Patrisse Cullors: “The #TellingBlackStories hashtag is so incredibly important in this moment because as we center Black stories, we get to center a new conversation about changing the material conditions for Black people.”

Rinku Sen: “Reporters need to be able to analyze how power works in their workplaces, and they need to make friends and organize. Not everybody’s great at it, but you’re more likely to get good results if you’re not by yourself. Organizing matters — not just your talent.”

Brandi Collins-Dexter: “Like a lot of people, I had people in my family that went and got job training and were excited to go out into the world. But they would still find that they couldn’t get those jobs, because those employers didn’t see who they were trying to be. All they saw was the superpredator next door.”

Patrisse Cullors: “Right now we’re living in a Black renaissance, from Ava DuVernay to Ryan Coogler and Issa Rae — all Black people who started at the grassroots level — and we’re looking at the work they’ve done to uplift Black stories and realities using their art.”

Brandi Collins-Dexter: “Hollywood and the media at large are forever obsessed with humanizing the White male experience. People of color are often dehumanized: relegated to a footnote, a spectacle or a morality tale. Our own stories are told without us or without our consent, or with a White narrator.”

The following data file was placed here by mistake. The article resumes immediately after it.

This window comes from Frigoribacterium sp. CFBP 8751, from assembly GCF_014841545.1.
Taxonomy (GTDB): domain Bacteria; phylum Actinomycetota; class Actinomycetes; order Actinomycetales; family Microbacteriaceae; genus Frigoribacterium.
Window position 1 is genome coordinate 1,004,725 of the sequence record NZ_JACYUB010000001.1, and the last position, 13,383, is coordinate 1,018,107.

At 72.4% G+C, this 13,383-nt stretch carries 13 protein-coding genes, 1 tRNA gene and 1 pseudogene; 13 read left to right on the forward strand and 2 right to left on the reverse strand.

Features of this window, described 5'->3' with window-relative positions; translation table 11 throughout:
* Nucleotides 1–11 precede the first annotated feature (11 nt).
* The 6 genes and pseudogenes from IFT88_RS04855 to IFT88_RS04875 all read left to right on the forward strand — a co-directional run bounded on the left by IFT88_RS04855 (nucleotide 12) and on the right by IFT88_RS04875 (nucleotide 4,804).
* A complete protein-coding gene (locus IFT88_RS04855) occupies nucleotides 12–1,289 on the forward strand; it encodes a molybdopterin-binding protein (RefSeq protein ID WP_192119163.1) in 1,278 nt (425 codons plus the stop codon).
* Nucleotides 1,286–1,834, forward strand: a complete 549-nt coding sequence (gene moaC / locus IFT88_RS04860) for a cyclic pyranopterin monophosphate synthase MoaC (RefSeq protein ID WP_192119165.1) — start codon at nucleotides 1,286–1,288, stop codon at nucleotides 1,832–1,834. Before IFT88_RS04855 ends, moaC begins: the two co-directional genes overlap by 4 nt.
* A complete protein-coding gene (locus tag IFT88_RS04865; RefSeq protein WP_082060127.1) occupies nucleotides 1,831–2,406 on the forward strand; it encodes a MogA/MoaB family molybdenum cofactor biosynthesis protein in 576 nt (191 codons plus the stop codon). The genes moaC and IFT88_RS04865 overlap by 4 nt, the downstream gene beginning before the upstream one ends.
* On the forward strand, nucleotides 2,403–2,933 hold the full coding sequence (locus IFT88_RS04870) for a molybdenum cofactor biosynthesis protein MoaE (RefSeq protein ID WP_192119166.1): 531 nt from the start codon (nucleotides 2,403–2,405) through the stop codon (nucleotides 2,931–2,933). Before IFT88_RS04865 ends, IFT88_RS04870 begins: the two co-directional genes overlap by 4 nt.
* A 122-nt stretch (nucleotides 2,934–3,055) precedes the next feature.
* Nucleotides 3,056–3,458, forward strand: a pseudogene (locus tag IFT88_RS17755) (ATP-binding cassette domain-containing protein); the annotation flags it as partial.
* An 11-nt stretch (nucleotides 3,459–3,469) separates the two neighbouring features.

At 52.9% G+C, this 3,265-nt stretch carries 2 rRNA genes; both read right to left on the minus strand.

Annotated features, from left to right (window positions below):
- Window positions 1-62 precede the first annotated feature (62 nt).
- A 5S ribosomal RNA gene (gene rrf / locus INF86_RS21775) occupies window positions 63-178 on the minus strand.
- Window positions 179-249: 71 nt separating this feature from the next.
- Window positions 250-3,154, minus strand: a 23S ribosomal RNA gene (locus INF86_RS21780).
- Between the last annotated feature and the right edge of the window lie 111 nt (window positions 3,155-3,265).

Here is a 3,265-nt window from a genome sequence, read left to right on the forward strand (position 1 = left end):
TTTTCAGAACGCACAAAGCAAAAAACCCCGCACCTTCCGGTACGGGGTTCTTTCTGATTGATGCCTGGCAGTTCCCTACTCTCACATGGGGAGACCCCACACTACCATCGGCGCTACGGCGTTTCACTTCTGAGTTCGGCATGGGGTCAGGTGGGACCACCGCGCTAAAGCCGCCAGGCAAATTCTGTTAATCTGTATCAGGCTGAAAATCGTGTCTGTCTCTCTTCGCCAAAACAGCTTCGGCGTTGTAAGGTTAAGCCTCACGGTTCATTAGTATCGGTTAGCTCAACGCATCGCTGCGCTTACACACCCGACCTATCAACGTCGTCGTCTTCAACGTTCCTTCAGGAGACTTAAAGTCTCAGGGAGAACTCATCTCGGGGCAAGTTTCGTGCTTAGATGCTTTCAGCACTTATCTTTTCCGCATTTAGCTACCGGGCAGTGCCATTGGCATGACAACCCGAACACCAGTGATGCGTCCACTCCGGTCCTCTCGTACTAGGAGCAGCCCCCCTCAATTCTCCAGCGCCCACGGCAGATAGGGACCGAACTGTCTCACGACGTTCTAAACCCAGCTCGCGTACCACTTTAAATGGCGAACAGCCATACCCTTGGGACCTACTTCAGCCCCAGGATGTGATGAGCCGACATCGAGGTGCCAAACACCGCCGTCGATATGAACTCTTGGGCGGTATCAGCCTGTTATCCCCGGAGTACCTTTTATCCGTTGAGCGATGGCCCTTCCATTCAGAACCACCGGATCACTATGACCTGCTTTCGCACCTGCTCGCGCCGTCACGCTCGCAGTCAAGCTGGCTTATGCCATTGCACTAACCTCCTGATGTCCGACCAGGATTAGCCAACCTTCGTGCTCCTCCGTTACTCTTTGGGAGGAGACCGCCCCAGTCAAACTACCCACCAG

Malkia Cyril: “There is a power structure in the United States and internationally that created a racial hierarchy in order to maintain the economic hierarchy. Until we dismantle the media that White supremacy built, we will continue to have White supremacy as the output — because that is the input.”

Roberta Rael: “As we move forward in honoring narratives of people of color, we have to really push on journalism schools to step away from believing and normalizing that the Associated Press and the Society of Professional Journalists are the only models that are valid. There are other models of journalism that are equally as valid and maybe even more important to tell the truth and help foster the equality, equity and change that our country needs.”

Joseph Torres: “We’re here today because there’s a long history of struggle and advocacy by people of color to democratize our media system. This is why so many amazing media makers of color exist today.”

Watch the video of Owning Our Stories: Kerner at 50: